Allagoptera arenaria, the seashore palm, is native to the dunes of the southeast coast of Brazil where it is highly endangered by development. It has a subterranean trunk and plumose dark green leaves back with silver. My mother palm has been seeding for several years but as none would germinate for me I stopped working with them. Imagine my surprise last fall when I found tiny grasslike seedlings coming up beneath her. I dug up and potted them and 6-7 months later 12+ of them are growing happily. I don't have room for them and want to find them a new home. I am selling them in one lot.
Cost: Lot of 12 seedlings = $25.00
Shipping Cost Included in price. Plants will be sent via Priority Mail. I will remove from pot, wrap roots in damp orchid most, clear wrap and foil.
Payment via Paypal
No shipping overseas. No shipping to HI.
NOTE: Please contact me via Private Message. DO NOT use Status Update - I will not respond
Photos: Photos 1-3 are of seedlings for sale. Photos 4-6 are of the mother palm
We are offering germinated T.princeps seeds from time to time as the germination of T.princeps is quite slow, difficult and sporadic.
Germinated seeds of Trachycarpus princeps,
USD 35/25 seeds
USD 48/ 50 seeds USD 75 /100 seeds 10-20% more free seeds offered based on the order. Postage by airmail: for free Phyto sanitary Certificate (if needed): USD25 EMS: USD 30 Because it is hot now,it is highly advisible to send the germinated seeds by EMS taking about 1 week rather than by airmail which takes over 1 month. For more photos or pre-order for more seeds at better price, PM me and visit my site. Garry www.coldplant.com
By Brad Mondel
Does anyone have Allagoptera arenaria plants or seeds they want to sell or trade?
Still clearing out behind shed and found a community pot of Dypsis cabadae (15), they have a little spider mite damage as you might see in pic. Plus, I have a community pot with (10) Allagptera arenaria seedlings. $20 both seedlings, US (includes small flat rate shipping box). Shipped bare root in moist spaghum.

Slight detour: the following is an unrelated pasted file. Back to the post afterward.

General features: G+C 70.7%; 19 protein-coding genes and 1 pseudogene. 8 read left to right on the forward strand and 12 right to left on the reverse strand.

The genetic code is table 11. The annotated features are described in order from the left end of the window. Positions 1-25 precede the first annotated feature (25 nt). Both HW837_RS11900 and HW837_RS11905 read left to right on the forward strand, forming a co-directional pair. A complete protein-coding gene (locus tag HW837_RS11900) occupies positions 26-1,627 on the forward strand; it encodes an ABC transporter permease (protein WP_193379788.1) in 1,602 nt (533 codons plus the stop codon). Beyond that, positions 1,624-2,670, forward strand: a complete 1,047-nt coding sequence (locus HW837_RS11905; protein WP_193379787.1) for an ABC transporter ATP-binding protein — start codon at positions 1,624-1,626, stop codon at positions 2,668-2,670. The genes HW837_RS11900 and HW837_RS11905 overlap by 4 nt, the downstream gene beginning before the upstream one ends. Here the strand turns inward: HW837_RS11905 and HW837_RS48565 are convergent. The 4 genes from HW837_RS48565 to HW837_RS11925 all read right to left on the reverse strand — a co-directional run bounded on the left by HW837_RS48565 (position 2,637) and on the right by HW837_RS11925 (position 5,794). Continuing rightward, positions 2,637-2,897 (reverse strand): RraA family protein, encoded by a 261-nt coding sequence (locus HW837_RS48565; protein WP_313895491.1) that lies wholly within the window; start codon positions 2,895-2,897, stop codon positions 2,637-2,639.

By Justin P
About 10 years ago I planted quite a few 3 gallon palms in my back yard. I recently moved two of them - both Thrinax radiatas. I discussed that move in this post.
I'm now considering moving two more palms (and a tree) and was looking for some feedback from the Palm Talk community.
The first palm I am considering moving is an Allagoptera arenaria. I really like this palm and have enjoyed watching it grow over the years. Unfortunately, I did not properly anticipate its growth habit. It has developed four trunks which are at a 45 degree angle to my screen patio. Here is a close up of the trunks:
This isn't a very good photo because it was taken early morning, but here is the view of the palm from my screen patio (looking west):
I would like to move the Allagoptera arenaria to the south side of my yard for three reasons:
The palm will provide a nice focal point in the new position, as well as contrast to the Copernicia macroglossa I can properly align the four trunks of the palm along the fence which borders the south end of my yard I can move my Pseudophoenix sargentii to the spot where the Allagoptera arenaria was previously located, which will allow me to more easily plant a uniform shrub under the palms along the west end of my screen patio
Here is the approximate spot I would like to move the Allagoptera arenaria from two perspectives. The first perspective is looking south from my screen patio:
Here is the second perspective, looking west from the south end of my yard:
I apologize for the rough mock-ups which were prepared using Microsoft Paint.
Do you have any tips for moving an Allagoptera arenaria? Will the palm do well in the new position?